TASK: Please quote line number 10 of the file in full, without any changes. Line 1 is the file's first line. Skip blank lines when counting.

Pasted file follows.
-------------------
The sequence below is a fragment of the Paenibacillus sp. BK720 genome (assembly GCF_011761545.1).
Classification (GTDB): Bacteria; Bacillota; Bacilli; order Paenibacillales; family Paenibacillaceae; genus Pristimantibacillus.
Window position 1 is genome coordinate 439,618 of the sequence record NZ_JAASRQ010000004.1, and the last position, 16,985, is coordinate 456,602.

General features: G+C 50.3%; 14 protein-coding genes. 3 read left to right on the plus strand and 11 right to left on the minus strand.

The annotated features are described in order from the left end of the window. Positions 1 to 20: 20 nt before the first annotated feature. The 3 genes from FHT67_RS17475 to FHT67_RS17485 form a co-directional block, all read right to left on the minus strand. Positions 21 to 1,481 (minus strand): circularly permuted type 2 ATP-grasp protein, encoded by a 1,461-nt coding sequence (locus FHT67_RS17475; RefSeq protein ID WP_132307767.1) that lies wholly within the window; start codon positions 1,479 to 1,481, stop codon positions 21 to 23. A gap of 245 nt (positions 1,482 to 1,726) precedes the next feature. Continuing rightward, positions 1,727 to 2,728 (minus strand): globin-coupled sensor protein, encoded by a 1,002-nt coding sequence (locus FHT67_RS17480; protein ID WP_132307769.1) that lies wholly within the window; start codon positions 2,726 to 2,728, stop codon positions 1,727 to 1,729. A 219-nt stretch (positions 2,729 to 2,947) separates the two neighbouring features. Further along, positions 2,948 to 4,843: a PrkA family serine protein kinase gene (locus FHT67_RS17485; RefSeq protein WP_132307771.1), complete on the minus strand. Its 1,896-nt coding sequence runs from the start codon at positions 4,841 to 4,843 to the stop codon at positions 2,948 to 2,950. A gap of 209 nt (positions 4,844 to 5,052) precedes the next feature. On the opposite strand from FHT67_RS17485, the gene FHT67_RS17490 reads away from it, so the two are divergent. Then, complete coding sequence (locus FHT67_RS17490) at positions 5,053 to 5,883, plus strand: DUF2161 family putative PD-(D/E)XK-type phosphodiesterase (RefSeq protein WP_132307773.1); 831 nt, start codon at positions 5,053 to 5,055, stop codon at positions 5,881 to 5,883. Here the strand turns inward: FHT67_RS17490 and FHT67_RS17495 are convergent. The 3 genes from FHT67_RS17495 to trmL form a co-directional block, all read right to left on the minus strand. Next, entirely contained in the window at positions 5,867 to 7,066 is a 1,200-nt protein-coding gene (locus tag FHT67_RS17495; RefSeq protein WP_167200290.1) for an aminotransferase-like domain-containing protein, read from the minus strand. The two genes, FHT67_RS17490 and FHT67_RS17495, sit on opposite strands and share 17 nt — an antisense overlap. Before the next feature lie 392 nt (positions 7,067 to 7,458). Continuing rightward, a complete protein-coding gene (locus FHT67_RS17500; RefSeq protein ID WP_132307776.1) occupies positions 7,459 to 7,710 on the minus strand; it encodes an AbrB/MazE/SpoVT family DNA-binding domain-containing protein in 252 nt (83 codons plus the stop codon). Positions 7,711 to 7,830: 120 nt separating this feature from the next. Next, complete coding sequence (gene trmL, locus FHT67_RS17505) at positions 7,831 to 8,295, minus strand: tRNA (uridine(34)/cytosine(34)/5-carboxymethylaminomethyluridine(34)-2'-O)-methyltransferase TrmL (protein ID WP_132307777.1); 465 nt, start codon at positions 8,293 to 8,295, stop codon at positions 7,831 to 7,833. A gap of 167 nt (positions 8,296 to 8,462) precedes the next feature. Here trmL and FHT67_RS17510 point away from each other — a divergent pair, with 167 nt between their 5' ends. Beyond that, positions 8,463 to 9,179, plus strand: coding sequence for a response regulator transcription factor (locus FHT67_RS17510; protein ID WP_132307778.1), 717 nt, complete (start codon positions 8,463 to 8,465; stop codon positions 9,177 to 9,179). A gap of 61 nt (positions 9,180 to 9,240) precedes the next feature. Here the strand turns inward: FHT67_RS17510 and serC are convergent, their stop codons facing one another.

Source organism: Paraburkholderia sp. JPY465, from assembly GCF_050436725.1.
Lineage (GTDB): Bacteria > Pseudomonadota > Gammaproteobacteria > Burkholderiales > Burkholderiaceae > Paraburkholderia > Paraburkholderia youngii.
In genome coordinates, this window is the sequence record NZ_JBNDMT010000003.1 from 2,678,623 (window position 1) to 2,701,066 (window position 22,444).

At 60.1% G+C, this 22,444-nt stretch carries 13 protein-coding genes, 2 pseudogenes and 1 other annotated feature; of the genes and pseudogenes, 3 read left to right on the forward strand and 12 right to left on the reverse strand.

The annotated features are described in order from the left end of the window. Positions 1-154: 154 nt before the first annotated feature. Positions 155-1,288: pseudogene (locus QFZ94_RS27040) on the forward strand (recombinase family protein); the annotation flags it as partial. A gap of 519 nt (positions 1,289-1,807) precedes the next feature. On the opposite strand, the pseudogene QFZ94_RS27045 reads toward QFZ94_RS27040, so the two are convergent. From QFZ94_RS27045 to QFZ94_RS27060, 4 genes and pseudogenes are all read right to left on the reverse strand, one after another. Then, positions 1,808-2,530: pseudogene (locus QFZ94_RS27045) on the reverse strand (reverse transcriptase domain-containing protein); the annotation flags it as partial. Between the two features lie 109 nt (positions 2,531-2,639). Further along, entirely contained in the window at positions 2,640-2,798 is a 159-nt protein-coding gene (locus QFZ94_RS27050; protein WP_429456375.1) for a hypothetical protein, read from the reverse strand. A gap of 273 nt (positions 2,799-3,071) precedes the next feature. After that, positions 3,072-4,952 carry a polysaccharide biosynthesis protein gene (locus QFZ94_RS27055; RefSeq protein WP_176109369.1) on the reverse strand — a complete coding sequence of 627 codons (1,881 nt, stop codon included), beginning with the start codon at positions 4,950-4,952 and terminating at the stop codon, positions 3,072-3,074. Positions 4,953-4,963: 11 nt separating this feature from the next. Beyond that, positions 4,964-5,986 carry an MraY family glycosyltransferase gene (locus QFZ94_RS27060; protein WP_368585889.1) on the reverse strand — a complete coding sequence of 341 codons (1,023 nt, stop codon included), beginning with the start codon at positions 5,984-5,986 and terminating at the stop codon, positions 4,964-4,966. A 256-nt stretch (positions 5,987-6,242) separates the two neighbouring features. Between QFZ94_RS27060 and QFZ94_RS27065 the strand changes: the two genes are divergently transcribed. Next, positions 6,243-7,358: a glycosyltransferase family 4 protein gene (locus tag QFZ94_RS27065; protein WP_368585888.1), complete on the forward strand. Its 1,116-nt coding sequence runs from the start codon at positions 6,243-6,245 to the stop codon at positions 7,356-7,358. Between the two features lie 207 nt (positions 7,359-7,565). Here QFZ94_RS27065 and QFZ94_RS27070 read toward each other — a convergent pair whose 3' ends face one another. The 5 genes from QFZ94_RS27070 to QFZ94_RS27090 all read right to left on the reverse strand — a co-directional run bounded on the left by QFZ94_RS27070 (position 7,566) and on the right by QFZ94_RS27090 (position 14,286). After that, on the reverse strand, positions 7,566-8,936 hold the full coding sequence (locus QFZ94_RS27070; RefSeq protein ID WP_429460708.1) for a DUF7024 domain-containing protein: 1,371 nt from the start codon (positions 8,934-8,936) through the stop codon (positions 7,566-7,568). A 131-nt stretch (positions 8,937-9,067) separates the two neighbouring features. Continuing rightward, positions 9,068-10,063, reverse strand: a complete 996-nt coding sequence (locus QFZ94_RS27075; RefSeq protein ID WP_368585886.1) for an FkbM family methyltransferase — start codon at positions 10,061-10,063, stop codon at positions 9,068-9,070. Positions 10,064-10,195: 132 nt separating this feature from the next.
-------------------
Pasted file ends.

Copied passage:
The annotated features are described in order from the left end of the window. Positions 1-154: 154 nt before the first annotated feature. Positions 155-1,288: pseudogene (locus QFZ94_RS27040) on the forward strand (recombinase family protein); the annotation flags it as partial. A gap of 519 nt (positions 1,289-1,807) precedes the next feature. On the opposite strand, the pseudogene QFZ94_RS27045 reads toward QFZ94_RS27040, so the two are convergent. From QFZ94_RS27045 to QFZ94_RS27060, 4 genes and pseudogenes are all read right to left on the reverse strand, one after another. Then, positions 1,808-2,530: pseudogene (locus QFZ94_RS27045) on the reverse strand (reverse transcriptase domain-containing protein); the annotation flags it as partial. Between the two features lie 109 nt (positions 2,531-2,639). Further along, entirely contained in the window at positions 2,640-2,798 is a 159-nt protein-coding gene (locus QFZ94_RS27050; protein WP_429456375.1) for a hypothetical protein, read from the reverse strand. A gap of 273 nt (positions 2,799-3,071) precedes the next feature. After that, positions 3,072-4,952 carry a polysaccharide biosynthesis protein gene (locus QFZ94_RS27055; RefSeq protein WP_176109369.1) on the reverse strand — a complete coding sequence of 627 codons (1,881 nt, stop codon included), beginning with the start codon at positions 4,950-4,952 and terminating at the stop codon, positions 3,072-3,074. Positions 4,953-4,963: 11 nt separating this feature from the next. Beyond that, positions 4,964-5,986 carry an MraY family glycosyltransferase gene (locus QFZ94_RS27060; protein WP_368585889.1) on the reverse strand — a complete coding sequence of 341 codons (1,023 nt, stop codon included), beginning with the start codon at positions 5,984-5,986 and terminating at the stop codon, positions 4,964-4,966. A 256-nt stretch (positions 5,987-6,242) separates the two neighbouring features. Between QFZ94_RS27060 and QFZ94_RS27065 the strand changes: the two genes are divergently transcribed. Next, positions 6,243-7,358: a glycosyltransferase family 4 protein gene (locus tag QFZ94_RS27065; protein WP_368585888.1), complete on the forward strand. Its 1,116-nt coding sequence runs from the start codon at positions 6,243-6,245 to the stop codon at positions 7,356-7,358. Between the two features lie 207 nt (positions 7,359-7,565). Here QFZ94_RS27065 and QFZ94_RS27070 read toward each other — a convergent pair whose 3' ends face one another. The 5 genes from QFZ94_RS27070 to QFZ94_RS27090 all read right to left on the reverse strand — a co-directional run bounded on the left by QFZ94_RS27070 (position 7,566) and on the right by QFZ94_RS27090 (position 14,286). After that, on the reverse strand, positions 7,566-8,936 hold the full coding sequence (locus QFZ94_RS27070; RefSeq protein ID WP_429460708.1) for a DUF7024 domain-containing protein: 1,371 nt from the start codon (positions 8,934-8,936) through the stop codon (positions 7,566-7,568). A 131-nt stretch (positions 8,937-9,067) separates the two neighbouring features. Continuing rightward, positions 9,068-10,063, reverse strand: a complete 996-nt coding sequence (locus QFZ94_RS27075; RefSeq protein ID WP_368585886.1) for an FkbM family methyltransferase — start codon at positions 10,061-10,063, stop codon at positions 9,068-9,070. Positions 10,064-10,195: 132 nt separating this feature from the next.